Would it be possible to approach the problem in a different way? Instead of asking questions where the user decides just yes or no, make them state their choice by affirming text.
For example, instead of:
Does a pilot's license require the applicant to know the complete rulebook?
A pilot's license requires the applicant to know
[the complete rulebook]
[the important parts of the rulebook]
Using yes or no symbols can be confusing, especially if the question includes negation (aka. "Do you really want to quit and not safe your work progress? Yes/No"). Reiterating the user's intent in a short phrase can be more understandable (i.e. "Save before quitting/Dismiss changes")
This sort of evades your question, but I think there is a good reason why there is no universally agreed upon sign for yes and no. These short binary answers always have meaning only in their context and not by themselves, thus creating a symbol for them is hard.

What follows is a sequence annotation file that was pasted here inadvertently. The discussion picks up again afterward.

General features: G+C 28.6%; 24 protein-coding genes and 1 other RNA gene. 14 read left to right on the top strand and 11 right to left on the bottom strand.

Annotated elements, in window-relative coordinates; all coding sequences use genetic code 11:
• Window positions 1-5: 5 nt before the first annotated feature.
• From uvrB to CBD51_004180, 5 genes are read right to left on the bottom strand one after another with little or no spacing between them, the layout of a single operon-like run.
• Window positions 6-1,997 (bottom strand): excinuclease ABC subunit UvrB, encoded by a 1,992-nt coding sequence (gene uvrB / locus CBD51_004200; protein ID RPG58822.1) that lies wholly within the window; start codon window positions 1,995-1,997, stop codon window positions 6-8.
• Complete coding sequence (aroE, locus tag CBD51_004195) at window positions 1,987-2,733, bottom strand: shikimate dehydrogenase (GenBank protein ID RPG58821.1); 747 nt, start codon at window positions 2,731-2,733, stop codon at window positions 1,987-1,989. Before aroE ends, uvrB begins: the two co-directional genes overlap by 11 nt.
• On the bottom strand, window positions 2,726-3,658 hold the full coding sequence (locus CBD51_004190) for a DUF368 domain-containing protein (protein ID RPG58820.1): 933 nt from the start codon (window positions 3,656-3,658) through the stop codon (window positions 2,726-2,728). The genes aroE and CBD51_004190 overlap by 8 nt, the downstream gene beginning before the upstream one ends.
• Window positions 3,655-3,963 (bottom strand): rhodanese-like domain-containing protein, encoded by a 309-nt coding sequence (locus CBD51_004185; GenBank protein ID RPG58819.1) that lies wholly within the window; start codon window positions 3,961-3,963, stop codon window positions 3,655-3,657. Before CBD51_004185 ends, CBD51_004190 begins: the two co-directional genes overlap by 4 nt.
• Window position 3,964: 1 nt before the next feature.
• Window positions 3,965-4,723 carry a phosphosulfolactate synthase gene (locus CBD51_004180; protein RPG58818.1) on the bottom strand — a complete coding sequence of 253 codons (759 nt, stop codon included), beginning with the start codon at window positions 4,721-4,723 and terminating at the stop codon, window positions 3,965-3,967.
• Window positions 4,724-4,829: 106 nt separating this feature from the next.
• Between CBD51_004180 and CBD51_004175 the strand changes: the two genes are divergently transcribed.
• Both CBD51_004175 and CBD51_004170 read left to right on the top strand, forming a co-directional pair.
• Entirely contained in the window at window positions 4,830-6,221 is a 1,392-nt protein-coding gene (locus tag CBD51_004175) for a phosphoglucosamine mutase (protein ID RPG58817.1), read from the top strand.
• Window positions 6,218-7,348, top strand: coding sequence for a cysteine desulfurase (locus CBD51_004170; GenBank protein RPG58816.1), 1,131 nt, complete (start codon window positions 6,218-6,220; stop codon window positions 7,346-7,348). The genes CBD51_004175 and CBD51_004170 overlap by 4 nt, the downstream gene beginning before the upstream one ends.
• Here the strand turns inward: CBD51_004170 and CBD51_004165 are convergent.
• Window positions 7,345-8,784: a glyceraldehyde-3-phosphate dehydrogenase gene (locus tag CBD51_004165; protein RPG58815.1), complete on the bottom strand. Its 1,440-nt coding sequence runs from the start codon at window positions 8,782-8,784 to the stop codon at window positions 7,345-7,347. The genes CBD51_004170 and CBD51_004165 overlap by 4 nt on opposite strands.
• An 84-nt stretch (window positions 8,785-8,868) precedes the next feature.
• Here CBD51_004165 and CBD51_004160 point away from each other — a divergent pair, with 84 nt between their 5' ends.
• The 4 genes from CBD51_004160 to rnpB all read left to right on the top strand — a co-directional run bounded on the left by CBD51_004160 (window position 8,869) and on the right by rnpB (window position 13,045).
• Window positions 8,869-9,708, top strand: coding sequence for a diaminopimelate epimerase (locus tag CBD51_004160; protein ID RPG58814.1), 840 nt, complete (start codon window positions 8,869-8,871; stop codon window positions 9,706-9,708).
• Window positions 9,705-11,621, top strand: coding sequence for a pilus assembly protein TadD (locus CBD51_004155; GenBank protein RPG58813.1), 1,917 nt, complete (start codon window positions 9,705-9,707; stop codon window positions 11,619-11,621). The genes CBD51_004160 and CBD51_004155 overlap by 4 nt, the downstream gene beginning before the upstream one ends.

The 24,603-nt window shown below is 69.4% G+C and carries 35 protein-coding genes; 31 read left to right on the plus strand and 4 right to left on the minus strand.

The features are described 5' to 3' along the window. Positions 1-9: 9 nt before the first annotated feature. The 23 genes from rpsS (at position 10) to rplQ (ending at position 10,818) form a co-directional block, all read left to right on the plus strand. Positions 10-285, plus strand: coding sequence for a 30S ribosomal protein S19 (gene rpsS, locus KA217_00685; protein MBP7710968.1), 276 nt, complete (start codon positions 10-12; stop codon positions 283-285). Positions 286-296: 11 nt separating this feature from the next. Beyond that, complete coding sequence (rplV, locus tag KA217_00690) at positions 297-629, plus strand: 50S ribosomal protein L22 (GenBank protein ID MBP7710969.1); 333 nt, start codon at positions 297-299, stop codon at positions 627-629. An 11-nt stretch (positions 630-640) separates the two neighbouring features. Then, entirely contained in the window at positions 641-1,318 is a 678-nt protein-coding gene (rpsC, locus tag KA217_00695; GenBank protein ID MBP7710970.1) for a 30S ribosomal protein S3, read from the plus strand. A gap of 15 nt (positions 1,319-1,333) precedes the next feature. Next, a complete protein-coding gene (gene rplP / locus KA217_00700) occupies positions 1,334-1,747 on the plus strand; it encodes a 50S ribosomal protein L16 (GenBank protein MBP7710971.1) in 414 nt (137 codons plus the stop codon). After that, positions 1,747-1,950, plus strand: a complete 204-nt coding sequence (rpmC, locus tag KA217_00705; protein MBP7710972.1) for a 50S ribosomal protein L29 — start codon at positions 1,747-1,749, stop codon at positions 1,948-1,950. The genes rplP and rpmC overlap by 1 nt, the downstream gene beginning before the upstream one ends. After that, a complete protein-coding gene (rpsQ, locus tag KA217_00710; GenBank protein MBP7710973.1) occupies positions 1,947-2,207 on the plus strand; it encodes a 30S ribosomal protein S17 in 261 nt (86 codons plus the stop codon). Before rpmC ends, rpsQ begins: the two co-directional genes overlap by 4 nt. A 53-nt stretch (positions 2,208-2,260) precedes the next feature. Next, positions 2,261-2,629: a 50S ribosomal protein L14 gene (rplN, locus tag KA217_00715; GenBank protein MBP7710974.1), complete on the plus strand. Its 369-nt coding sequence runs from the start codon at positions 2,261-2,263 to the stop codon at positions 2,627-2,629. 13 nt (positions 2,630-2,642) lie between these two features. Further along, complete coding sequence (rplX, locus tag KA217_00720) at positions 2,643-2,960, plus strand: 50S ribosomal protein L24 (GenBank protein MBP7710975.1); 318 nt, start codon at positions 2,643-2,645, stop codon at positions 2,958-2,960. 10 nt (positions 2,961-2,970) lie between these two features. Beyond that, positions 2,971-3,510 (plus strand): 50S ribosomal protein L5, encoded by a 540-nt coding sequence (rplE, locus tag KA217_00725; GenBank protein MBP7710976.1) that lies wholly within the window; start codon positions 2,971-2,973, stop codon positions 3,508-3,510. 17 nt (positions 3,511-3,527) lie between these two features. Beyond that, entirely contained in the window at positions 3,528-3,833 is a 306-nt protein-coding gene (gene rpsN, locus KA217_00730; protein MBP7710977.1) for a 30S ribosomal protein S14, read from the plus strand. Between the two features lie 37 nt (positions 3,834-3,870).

Considering your edited question my answer and examples are less applicable to your problem. Maybe one similar approach to solve the problem transferred to your situation would be to offer the users choices that still are more explicit than just a "yes/no" or attempted icon for those answers. For example your question "Is the sky blue?" could have two images as choices, one bright blue daylight scene and one orange-red sunset. This way you make the user repeat and affirm their choice.